Reverse Culture Shock Videos


Re-entry. It is also known as reverse culture shock. No matter what you call it, it tends to have a consistent message:

“I’m ‘home’ and I’m not sure how to feel about it.”

It has been some time since I last shared re-entry videos that describe this phenomenon.  Recently, I did a bit of youtube cruising and found the re-entry videos below. They really drive home why we need to address our students (or friends, or ourselves!) with tools to reflect on returning ‘home’.

Effective re-entry programming is about so much more than the W curve!
Effective re-entry programming is about so much more than the W curve!

You’ll see that these REAL people provide the case for how important structured re-entry programming is.  Interestingly, you’ll quickly note, that not one of these sojourners spoke about how travel or education abroad impacted their future career choice during their re-entry reflections.  Their commentary is based on personal growth and emotion. (This is why our own re-entry tool, Beyond Abroad: Innovative Re-entry Exercises primarily explores emotions and feelings, not careers. That is not to say that reflection can’t result in awareness of new skills or career choices, but until one takes the time TO process those reflections, I don’t believe it will yield much but surface level commentary.)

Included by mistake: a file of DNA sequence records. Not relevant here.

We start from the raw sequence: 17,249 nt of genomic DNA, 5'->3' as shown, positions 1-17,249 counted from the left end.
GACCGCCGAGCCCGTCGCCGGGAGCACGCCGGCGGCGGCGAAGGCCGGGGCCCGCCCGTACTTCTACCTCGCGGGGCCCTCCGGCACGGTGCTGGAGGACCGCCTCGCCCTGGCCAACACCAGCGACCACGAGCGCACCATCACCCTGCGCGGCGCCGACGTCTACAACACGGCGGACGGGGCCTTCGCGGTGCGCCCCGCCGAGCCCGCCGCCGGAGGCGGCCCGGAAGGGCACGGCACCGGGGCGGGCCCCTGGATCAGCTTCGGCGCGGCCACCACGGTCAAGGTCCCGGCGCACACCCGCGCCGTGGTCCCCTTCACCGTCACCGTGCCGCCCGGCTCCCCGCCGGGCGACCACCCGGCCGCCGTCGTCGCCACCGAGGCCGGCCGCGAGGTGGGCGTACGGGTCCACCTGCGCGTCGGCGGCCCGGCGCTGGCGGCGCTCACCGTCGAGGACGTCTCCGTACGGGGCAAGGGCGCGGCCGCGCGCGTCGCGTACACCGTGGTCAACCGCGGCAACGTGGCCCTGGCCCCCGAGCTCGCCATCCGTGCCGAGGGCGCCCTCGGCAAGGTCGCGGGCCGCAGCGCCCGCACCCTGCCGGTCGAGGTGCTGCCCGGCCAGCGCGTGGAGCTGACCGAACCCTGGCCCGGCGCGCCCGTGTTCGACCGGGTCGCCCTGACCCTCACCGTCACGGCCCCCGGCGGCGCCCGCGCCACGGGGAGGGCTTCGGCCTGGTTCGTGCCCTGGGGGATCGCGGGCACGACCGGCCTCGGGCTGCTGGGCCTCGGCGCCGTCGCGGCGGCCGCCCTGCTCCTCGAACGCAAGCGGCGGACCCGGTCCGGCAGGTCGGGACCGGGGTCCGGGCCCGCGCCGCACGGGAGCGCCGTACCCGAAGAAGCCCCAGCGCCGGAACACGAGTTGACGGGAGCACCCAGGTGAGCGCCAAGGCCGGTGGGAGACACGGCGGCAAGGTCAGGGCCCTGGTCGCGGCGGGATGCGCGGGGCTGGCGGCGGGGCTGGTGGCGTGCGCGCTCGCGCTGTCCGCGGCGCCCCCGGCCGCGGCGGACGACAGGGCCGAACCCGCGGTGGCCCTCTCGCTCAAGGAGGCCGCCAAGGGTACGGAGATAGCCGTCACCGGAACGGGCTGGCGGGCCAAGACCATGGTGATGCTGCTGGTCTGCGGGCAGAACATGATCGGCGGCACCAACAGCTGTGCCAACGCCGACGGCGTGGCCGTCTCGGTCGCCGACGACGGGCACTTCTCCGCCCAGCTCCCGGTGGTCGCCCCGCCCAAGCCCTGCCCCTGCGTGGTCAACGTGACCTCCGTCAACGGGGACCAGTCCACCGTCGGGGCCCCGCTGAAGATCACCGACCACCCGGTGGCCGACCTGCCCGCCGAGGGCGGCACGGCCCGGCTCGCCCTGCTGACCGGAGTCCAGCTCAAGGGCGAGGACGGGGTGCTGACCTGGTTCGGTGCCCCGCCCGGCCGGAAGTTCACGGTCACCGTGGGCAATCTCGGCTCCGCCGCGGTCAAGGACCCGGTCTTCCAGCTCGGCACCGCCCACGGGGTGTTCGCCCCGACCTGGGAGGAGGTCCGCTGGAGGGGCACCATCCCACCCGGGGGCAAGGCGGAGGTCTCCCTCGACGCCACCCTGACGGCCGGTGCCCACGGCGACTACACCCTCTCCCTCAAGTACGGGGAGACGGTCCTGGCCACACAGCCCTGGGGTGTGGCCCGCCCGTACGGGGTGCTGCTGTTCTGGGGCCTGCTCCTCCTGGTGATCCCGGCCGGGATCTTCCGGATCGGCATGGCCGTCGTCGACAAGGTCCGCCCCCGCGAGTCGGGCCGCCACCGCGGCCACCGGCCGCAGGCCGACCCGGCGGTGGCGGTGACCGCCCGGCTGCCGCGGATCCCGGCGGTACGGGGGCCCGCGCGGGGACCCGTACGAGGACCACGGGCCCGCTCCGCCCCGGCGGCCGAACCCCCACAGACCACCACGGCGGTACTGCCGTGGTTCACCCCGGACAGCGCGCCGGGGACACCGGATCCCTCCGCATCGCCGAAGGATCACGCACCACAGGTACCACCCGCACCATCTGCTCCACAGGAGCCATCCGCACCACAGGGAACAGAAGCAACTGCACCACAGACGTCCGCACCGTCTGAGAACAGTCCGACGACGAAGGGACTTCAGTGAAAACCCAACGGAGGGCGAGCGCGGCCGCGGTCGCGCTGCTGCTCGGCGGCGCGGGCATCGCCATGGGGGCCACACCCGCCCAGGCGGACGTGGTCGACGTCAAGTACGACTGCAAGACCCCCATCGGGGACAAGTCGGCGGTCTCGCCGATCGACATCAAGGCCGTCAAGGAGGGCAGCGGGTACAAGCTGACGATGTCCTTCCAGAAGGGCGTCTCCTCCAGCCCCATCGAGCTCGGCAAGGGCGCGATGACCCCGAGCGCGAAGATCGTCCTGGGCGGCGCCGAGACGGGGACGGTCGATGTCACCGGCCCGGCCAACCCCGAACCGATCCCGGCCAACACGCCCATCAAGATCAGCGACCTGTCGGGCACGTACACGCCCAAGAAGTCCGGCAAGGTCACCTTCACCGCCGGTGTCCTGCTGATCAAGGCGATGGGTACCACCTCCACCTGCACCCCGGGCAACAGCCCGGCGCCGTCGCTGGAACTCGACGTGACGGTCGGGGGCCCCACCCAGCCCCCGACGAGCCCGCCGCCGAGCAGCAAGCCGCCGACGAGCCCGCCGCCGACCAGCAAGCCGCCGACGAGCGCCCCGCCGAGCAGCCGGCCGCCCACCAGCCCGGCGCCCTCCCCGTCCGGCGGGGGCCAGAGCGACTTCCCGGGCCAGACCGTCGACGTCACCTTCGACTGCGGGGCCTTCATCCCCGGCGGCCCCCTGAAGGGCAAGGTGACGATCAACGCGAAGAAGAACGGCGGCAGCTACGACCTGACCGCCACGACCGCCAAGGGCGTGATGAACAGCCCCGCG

Take a peek at each video.  What are you hearing?  Does it make you think about re-entry programming?  Your own re-entry(ies)?

  • The women interviewed in this piece are very mature, sincere and candid. This video clearly illustrates the importance of reflection over time.  As one student says, “…It took me a few months to really realize how (much I changed)…”  With a structured re-entry program, these stories would bloom!
  • This woman’s pain is apparent. She has been “home” for 6 months yet her emotions are raw as she talks about her friends not understanding her.
  • This is a terrific piece by a woman returning to the US after a year in Korea. She reviews, point by point, the specific items that she finds bizarre about Americans.
  • This short, playful video is a good example of reverse culture shock for a longer term stay abroad. She jokes about why she chose to return home in her “break up letter to Taiwan” but also makes it very clear that after a month back in the US, she misses many things about her expat experience:

Time to reflect!

  • what did you hear?
  • can you relate to these comments?
  • what structured re-entry programming are you planning for your students/friends who also are returning home?
  • what cultural considerations must we consider when thinking about re-entry?

We encourage you to spend more time reflecting on how you to facilitate dialogue around re-entry.

We spent last year creating this re-entry tool as our contribution to the subject and we hope you’ll check it out. It required us to reflect and then reflect again…and again…and again!  The tweets that we share in this video are REAL.

Please share your reflections in the comment section below!